• resistors (assorted):

You will need several resistors for the timing and feedback circuitry. You should have no trouble finding resistors in old electronics. The values I used will be listed on the circuit schematic, but minute deviations from these specific values will not greatly affect performance.

  • capacitors (x2):

You will need two capacitors: a low value ceramic capacitor for timing and a larger electrolytic capacitor for energy storage. The specific values I used will be given on the circuit schematic. Again, capacitors with slightly different values than the ones listed may be used. Electrolytic capacitors can be salvaged from old electronics with ease. RadioShack sells packets of assorted ceramic and electrolytic capacitors, which can be very helpful if you're just getting started in electronics.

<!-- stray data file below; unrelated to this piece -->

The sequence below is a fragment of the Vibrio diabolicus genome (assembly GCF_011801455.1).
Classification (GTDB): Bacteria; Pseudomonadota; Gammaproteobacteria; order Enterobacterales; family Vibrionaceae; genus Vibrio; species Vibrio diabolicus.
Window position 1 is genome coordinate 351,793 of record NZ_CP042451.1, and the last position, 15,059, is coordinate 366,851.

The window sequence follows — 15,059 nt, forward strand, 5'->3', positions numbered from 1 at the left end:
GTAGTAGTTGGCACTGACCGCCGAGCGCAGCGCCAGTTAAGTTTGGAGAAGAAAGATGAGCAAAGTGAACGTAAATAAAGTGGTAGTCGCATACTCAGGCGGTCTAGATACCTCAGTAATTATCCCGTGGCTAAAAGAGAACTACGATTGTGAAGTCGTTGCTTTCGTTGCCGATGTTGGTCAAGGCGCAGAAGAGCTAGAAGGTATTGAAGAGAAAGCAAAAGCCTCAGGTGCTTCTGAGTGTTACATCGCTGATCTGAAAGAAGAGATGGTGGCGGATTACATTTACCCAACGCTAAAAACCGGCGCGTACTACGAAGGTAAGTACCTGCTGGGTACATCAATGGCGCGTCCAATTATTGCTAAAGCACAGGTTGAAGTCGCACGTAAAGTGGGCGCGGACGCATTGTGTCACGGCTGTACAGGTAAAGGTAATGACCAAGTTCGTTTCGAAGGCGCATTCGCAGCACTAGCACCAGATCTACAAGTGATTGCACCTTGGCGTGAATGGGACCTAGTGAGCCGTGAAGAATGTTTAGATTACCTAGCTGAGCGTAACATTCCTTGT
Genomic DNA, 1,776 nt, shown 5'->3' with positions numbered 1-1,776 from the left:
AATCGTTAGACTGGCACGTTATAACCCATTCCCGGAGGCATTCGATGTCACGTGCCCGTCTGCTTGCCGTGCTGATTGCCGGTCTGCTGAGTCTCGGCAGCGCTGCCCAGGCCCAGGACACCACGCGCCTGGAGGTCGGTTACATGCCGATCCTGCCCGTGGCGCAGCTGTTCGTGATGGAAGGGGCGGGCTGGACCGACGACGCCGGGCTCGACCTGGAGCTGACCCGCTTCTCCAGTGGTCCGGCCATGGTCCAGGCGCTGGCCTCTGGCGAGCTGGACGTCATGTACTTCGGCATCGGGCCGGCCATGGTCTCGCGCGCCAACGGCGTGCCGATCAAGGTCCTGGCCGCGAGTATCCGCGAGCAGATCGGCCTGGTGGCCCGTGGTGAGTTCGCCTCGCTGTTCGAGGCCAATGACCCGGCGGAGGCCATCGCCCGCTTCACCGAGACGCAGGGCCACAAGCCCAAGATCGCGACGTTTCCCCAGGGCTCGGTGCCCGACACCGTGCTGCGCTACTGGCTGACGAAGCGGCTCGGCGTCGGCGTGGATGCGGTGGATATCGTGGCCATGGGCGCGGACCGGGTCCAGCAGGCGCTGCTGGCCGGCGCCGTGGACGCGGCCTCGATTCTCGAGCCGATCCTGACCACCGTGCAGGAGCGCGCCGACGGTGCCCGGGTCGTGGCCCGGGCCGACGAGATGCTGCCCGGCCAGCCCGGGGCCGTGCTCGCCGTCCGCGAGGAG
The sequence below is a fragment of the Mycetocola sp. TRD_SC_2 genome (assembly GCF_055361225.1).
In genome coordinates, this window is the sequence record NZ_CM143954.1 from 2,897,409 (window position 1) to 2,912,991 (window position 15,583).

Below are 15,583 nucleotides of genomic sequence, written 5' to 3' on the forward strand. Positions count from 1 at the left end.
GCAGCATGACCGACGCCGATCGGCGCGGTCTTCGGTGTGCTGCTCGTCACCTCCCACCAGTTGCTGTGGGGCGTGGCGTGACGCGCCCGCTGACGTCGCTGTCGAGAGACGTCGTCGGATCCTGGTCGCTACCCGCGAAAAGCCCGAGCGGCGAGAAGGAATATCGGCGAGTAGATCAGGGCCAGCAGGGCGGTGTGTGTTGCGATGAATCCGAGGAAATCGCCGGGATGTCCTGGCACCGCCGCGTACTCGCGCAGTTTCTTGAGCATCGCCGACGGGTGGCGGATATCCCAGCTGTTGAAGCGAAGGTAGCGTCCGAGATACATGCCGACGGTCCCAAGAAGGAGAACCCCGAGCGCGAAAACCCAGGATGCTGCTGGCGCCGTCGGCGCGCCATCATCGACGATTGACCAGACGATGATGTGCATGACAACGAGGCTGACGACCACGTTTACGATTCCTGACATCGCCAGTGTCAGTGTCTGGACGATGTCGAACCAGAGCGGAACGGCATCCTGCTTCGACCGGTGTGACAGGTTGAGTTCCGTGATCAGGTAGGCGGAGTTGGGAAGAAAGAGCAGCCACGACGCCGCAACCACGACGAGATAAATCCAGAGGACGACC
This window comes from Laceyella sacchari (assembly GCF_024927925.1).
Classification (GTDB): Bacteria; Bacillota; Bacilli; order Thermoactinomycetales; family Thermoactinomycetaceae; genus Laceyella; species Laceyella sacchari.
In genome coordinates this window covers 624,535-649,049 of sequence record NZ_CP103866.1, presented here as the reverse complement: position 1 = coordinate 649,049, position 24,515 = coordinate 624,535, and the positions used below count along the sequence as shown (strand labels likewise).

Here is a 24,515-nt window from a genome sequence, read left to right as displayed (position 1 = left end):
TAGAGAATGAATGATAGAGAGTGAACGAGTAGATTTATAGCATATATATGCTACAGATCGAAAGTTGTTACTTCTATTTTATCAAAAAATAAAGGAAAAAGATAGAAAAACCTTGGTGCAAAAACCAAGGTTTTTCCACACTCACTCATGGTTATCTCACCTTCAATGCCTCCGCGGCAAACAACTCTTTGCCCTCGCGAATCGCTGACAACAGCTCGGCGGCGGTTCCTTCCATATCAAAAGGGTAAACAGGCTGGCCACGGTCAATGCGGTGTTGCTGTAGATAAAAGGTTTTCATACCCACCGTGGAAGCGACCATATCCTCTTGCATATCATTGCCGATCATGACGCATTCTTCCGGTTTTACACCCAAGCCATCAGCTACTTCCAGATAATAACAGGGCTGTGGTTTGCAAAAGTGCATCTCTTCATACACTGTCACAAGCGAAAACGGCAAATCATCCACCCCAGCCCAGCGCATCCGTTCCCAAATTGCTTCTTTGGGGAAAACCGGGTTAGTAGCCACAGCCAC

• NPN transistor:

A transistor is used to control charging. Any transistor could work, but for this application a low power NPN bipolar junction transistor is probably best. Such transistors are abundant in electronics. I used a 2N4401.

  • 555 timer IC:

A 555 timer is the central component of this switched mode power supply. The 555 will be configured in astable oscillator mode and will drive the discharge transistor with a pulse width modulation (PWM) signal. You will have to purchase the 555 timer from RadioShack (current price $2.00). I would recommend the low power TLC555 over the NE555.

  • LM741 op-amp IC:

A LM741 op-amp provides linear feedback in order to maintain constant output voltage relative to a reference. You will have to purchase the LM741 from RadioShack (current price $1.50).

  • button cell battery:

A button cell provides the reference voltage used to maintain steady output voltage. Button cells can be found in electronics with timing circuits that must operate even when the device is "off". I used a 3V lithium button cell taken from a radio. If button cells are unavailable, other batteries may be used so long as they do not drain quickly from continuous use.